AMSTERDAM – It’s not really news from Dutch shipyards. Yet, the fate of Rainbow II – the J-Class sailing yacht the late Dutch entrepreneur Chris Gongriep was building when he died in 2016 – is an interesting one.
A passionate yachtsman, Gongriep set a transatlantic America-to-England record with his 46m (152ft) aluminum Windrose of Amsterdam, a Gerard Dijkstra design.
He was building Rainbow II, another Dykstra design, at his Jachtbouw Holland yard just west of Amsterdam, when he died. His heirs chose not to continue the yard so the aluminum hull of the 51m (167ft) Rainbow II remained there for years as a search for a buyer continued.
That search is now over: Turquoise Yachts (Istanbul) has purchased it and had major changes made. Dykstra Naval Architects turned the schooner into a sloop-rigged yacht, going from a two-masted to a one-masted vessel.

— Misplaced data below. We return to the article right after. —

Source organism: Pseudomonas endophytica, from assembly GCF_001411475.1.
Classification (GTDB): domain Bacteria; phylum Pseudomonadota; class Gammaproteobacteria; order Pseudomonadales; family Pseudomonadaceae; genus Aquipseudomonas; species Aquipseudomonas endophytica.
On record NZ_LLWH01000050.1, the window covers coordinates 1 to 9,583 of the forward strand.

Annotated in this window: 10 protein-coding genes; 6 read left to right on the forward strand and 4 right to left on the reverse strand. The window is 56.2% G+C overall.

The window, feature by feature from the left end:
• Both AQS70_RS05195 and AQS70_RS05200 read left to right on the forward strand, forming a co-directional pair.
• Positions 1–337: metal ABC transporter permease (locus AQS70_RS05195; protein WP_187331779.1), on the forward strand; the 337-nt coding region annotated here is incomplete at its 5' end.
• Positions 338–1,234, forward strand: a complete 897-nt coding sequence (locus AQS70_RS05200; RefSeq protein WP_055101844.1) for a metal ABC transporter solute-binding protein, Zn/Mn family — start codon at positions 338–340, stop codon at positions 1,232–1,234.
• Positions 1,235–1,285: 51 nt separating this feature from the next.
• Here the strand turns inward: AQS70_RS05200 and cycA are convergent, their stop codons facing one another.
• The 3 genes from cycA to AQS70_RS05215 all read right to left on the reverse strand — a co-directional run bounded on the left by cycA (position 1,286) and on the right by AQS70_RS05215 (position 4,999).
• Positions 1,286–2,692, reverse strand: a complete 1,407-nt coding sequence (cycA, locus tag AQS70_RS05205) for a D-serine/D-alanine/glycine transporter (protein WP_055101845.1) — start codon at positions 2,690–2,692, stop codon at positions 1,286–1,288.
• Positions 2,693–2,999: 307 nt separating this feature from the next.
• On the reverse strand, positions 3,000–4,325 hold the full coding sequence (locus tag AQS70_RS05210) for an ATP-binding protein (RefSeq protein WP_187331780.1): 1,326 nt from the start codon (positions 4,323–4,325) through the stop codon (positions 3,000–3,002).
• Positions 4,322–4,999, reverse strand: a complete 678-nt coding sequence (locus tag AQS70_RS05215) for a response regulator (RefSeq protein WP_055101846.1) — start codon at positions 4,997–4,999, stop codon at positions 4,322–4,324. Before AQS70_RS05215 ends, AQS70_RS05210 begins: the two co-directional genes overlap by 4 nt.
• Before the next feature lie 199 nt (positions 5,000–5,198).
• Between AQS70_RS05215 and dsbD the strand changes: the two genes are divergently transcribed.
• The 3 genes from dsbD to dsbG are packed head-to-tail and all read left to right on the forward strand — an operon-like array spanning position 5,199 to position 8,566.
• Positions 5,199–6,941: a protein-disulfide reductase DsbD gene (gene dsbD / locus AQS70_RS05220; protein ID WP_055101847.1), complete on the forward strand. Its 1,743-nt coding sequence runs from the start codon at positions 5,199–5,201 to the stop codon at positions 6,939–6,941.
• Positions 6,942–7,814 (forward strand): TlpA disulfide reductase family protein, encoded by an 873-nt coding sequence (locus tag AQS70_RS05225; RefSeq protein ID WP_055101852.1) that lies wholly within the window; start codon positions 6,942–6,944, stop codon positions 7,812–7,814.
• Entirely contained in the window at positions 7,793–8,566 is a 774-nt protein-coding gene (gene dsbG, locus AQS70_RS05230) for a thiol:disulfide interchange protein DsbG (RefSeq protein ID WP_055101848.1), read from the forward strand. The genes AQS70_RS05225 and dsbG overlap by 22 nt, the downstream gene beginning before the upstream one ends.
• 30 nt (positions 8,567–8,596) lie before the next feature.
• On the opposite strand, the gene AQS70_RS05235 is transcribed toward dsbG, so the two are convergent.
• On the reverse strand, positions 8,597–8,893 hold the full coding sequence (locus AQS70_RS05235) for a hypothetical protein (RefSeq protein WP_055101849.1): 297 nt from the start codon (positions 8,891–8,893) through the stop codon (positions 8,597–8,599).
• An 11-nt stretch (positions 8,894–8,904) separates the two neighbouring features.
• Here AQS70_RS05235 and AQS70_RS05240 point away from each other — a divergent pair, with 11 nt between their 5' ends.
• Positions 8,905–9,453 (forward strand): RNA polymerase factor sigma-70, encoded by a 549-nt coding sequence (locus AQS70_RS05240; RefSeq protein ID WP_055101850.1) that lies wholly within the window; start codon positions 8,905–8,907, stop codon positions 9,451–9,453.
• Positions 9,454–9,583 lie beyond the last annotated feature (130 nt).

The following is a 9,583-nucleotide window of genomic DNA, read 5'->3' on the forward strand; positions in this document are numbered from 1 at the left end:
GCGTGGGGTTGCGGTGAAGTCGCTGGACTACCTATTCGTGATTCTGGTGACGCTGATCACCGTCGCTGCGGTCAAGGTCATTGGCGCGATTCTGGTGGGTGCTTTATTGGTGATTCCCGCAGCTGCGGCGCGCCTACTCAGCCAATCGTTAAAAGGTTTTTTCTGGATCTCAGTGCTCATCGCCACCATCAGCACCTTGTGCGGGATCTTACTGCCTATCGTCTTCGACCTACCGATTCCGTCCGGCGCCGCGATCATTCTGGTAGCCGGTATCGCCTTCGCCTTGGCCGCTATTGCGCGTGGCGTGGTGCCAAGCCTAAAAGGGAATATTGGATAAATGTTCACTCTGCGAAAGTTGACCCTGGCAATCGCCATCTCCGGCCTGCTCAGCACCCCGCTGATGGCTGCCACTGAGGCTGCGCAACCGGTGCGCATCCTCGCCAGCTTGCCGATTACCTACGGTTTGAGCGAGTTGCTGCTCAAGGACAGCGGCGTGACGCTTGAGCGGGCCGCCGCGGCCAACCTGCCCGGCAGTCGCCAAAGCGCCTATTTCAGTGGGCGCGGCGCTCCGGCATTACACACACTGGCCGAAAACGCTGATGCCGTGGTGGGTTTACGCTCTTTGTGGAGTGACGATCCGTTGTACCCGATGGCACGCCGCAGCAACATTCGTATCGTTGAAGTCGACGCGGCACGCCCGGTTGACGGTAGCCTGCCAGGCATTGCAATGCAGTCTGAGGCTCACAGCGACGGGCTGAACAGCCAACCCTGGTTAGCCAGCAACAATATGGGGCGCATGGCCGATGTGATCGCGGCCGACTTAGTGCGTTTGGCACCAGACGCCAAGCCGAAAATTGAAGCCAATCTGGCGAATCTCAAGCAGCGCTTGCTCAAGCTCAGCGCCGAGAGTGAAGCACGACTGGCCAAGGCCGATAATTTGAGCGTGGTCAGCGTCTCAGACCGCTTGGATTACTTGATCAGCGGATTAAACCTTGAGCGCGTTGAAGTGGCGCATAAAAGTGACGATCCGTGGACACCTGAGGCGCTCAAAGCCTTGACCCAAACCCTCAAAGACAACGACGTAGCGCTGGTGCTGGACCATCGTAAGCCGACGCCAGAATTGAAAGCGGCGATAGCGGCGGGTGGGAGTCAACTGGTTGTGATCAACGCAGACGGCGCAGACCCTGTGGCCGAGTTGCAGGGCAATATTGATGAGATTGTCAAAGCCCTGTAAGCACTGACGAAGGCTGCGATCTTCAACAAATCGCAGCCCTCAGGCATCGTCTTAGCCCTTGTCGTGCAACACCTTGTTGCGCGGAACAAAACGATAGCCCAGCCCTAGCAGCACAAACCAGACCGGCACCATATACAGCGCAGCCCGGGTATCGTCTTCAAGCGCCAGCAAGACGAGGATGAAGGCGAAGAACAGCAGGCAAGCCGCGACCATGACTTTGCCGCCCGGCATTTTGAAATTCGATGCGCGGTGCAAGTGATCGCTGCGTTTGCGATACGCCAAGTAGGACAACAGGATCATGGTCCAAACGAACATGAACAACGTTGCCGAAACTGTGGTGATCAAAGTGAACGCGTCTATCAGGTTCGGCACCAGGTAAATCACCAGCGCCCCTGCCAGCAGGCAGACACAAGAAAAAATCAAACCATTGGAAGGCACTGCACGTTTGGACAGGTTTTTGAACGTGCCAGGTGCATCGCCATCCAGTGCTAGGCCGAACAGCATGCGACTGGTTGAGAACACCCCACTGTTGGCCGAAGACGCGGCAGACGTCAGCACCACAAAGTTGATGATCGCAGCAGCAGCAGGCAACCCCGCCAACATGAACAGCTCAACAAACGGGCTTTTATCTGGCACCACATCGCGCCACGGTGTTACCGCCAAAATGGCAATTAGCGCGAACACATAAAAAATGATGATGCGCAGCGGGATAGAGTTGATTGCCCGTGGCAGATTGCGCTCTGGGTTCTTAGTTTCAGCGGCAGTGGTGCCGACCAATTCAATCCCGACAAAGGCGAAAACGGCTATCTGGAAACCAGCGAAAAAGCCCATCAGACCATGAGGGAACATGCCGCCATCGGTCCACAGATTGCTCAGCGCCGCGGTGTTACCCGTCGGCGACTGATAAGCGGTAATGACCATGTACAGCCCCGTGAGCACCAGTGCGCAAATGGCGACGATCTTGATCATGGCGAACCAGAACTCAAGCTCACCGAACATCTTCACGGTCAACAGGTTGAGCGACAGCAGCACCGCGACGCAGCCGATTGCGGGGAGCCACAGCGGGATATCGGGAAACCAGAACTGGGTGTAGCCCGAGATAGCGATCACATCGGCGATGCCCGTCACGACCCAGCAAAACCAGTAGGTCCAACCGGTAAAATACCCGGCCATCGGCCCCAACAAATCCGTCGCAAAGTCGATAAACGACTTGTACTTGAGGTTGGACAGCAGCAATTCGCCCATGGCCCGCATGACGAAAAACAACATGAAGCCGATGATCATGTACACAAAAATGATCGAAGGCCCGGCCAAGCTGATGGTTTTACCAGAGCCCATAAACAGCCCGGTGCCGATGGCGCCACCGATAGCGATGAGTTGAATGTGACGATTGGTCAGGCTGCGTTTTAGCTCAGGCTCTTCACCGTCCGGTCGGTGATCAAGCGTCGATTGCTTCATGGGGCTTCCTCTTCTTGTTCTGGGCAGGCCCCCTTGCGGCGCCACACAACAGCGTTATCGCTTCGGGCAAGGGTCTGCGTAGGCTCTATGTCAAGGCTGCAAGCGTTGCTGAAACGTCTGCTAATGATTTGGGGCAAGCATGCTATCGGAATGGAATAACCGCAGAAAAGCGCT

Dykstra Naval Architects CEO Thijs Nikkels said the yacht was also given a different bow. It received a new mast in a different position and a new sail plan to retain overall balance. The yacht’s S-frame could not be changed. The yacht is now being finished at the Istanbul yard. Its interior is a deVosdeVries design. It is still called Rainbow II. The yard says it can accommodate 12 guests and a crew of 9.
Rainbow II’s fate is a better one than that of the original Rainbow, which was launched May 15, 1934, at the Herreshoff Yard in Bristol, Rhode Island, USA. Rainbow defended the America’s Cup against “Endeavour” in 1934 and won. The yacht was then refitted and sold, in 1937, to yachtsman Chandler Hovey. It contended for the Defense of the America’s Cup against Harold S. Vanderbilt’s Ranger, but lost.
In 1940, only six years after its launch, Rainbow was sold for scrap.